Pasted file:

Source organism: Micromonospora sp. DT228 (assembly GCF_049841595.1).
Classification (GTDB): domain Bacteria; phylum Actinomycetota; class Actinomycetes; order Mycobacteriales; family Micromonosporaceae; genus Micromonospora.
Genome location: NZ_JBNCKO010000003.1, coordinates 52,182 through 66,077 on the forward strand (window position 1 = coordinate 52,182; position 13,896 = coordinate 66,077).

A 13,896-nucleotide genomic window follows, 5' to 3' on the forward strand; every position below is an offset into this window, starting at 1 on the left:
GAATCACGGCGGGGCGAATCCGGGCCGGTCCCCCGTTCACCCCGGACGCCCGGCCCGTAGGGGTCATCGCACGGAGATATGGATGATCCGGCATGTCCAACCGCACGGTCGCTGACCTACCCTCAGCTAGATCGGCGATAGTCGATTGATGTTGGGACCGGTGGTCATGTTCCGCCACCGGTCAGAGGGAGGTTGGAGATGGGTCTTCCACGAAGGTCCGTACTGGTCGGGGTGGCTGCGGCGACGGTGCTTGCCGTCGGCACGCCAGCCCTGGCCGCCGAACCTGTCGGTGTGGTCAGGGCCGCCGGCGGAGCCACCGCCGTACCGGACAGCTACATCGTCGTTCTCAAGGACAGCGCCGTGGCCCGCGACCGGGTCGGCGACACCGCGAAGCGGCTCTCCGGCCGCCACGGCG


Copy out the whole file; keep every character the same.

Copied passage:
Source organism: Micromonospora sp. DT228 (assembly GCF_049841595.1).
Classification (GTDB): domain Bacteria; phylum Actinomycetota; class Actinomycetes; order Mycobacteriales; family Micromonosporaceae; genus Micromonospora.
Genome location: NZ_JBNCKO010000003.1, coordinates 52,182 through 66,077 on the forward strand (window position 1 = coordinate 52,182; position 13,896 = coordinate 66,077).

A 13,896-nucleotide genomic window follows, 5' to 3' on the forward strand; every position below is an offset into this window, starting at 1 on the left:
GAATCACGGCGGGGCGAATCCGGGCCGGTCCCCCGTTCACCCCGGACGCCCGGCCCGTAGGGGTCATCGCACGGAGATATGGATGATCCGGCATGTCCAACCGCACGGTCGCTGACCTACCCTCAGCTAGATCGGCGATAGTCGATTGATGTTGGGACCGGTGGTCATGTTCCGCCACCGGTCAGAGGGAGGTTGGAGATGGGTCTTCCACGAAGGTCCGTACTGGTCGGGGTGGCTGCGGCGACGGTGCTTGCCGTCGGCACGCCAGCCCTGGCCGCCGAACCTGTCGGTGTGGTCAGGGCCGCCGGCGGAGCCACCGCCGTACCGGACAGCTACATCGTCGTTCTCAAGGACAGCGCCGTGGCCCGCGACCGGGTCGGCGACACCGCGAAGCGGCTCTCCGGCCGCCACGGCG